What if someone were to come up with the idea to develop a "conversion plant" of some kind thats about the size of a six-pack. That way you would only need one cannister of H2O. What this "plant" would do is rip one part Hydrogen from the water and use that for fuel. At which point you would have HO. Then recycle it to rip out the other part Hydrogen. The emmisions would be Oxygen.
            "Electrolysis" is a name for the process where the bonds of the Hydrogen to the Oxygen in water are broken. A device to do this in a crude fashion can be done with a 6volt battery, two wires, and the cores from dead AA sized batteries, and a small amount of water with a good ionic additive to enhance electron flow and conductivity.

            A problem with having such a device in the home, is one of decentralization of electrical use, and efficiency and another one is safety. With a large number of power generation plants using "dirty fuels" (such as fossil fules) to generate power, you have the problem outlined by skroo (above) where waste is still being produced.

            Also, electrolysis to break bonds of Hydrogen from Oxygen in a water molecule is expensive (energy-wise.) Consider how explosive igniting H2(g) and O2(g) can be, and how much energy is given off... now consider that energy (and probably more) will bre required to break the bonds of Hydrogen from Oxygen to produce the same volume of gases used when the original explosion was created.

            Generally, smaller operation are less efficient than large-scale operations. There is also a cost in transmission of electricity over distances to houses.

            However, gasses are transportable in canisters. A "gas bottling plant" could be located next to solar power, electrical generation plants, hydroelectric generation systems, and even wave-power systems along coastlines, and air-turbine/windmill driven electrical generation plants-- effectively located next to "clean power generation systems."

            If distribution of gasses is done with vehicles that also use the same gas, then transportation costs may be similar to desiel/gasoline.

            I'm not saying that this is currently possible, seeing that the standard size of a "conversion plant" have been reduced to the size of a walk-in fridge last I heard. But how feasable would this be if someone could come up with a device that small?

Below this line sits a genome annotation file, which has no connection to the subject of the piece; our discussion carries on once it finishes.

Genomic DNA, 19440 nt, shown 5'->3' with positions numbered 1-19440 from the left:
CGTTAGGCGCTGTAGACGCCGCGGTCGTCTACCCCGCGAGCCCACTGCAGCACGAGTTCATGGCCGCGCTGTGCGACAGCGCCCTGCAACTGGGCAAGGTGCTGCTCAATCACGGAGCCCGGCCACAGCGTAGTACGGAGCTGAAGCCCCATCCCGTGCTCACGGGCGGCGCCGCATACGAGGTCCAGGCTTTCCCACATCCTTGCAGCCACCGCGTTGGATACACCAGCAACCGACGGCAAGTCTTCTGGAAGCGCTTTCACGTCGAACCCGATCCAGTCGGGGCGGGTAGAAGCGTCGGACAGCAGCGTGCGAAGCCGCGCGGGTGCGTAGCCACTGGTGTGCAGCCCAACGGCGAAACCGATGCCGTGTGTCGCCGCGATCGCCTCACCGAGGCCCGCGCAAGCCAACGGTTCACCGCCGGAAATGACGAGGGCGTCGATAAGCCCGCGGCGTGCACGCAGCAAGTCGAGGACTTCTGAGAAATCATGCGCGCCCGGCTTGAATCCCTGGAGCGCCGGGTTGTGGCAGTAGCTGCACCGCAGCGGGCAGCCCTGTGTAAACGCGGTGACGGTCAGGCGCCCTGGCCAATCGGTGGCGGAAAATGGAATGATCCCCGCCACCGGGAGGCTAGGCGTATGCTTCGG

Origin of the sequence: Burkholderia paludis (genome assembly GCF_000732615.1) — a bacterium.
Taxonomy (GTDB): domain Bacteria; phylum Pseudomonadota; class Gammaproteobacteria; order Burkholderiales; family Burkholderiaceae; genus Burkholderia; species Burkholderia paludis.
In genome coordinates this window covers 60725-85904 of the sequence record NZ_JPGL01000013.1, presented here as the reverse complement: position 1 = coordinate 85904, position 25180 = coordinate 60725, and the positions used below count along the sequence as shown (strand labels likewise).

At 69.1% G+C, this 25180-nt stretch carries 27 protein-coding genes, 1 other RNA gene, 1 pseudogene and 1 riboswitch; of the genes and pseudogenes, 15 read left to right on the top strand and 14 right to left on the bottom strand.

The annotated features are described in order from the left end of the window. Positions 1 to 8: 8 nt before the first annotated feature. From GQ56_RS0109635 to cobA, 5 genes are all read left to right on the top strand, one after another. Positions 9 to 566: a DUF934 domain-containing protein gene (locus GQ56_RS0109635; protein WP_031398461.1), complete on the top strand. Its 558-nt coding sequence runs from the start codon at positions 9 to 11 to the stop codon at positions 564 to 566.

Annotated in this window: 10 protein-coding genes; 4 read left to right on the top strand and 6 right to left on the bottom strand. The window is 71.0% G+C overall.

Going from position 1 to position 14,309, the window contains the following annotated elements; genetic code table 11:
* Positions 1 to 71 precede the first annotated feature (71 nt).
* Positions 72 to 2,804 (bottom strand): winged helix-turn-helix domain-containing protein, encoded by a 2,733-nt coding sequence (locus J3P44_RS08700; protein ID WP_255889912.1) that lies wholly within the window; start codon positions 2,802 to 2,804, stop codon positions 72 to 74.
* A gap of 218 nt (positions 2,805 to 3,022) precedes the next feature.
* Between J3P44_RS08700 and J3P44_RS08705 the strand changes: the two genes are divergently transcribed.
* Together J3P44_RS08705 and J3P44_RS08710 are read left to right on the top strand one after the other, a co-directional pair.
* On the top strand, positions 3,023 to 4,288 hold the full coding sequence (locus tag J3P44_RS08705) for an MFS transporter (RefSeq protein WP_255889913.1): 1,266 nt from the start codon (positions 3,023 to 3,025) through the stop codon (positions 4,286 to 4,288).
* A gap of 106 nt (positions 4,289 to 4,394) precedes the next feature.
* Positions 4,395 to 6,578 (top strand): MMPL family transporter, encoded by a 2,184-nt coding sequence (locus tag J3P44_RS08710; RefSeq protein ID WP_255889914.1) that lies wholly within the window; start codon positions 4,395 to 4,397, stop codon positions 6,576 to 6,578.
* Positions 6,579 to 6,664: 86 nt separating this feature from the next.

Such a device could be built in the home, in a sort of ghetto-hacker fashion, and adding to the size/pricetag would only allow for better purity and safety. The most expensive parts would probably be the compressor(s) and any safety system. Maintenance may also be necessary depending on how pure the water was that was being used (except for the ionic additive which could have damaging effects to parts.)

            Honestly, I really wish I knew the proper term for a "conversion plant" in this scenerio.
            I don't know. Someone will come up with a name. Probably using a partial name from "electrolysis" or misuse "hydrolysis" to make "Hydrolisine Fuel System" or "Electrolysine Refueling System" and then trademark it.
            Last edited by TheCotMan; August 16, 2005, 23:41.

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            • #21
              Hybreds are Lame.

              too small.

              cant do anything with them (hauling , pulling, off roading, nothing)

              get a real vehicle.. Something with big tires and 4 wheel drive.


              only small vehicle i like is honda's

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              • #22
                Originally posted by MidwestMale
                get a real vehicle.. Something with big tires and 4 wheel drive.


                only small vehicle i like is honda's
                I think you may have missed the entire point of the topic, which is rather hard due to the large amount of on topic posts about generally the same thing (alternative fuels and hybrids), but alas, you did it.

                Those "real vehicles" you talk of now have insanely bad gas mileage along with the older ones having just as bad emmisions. If you don't work in construction or on a farm, you should be driving a midsize car that gets 30mpg+. Oh, and if you live in the same neighborhood as another employee you work with, you should be car pooling. It's just the intelligent thing to do.
                - Programmer -

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                • #23
                  Originally posted by MidwestMale
                  Something with big tires and 4 wheel drive.
                  Here ya go!

                  Comment


                  • #24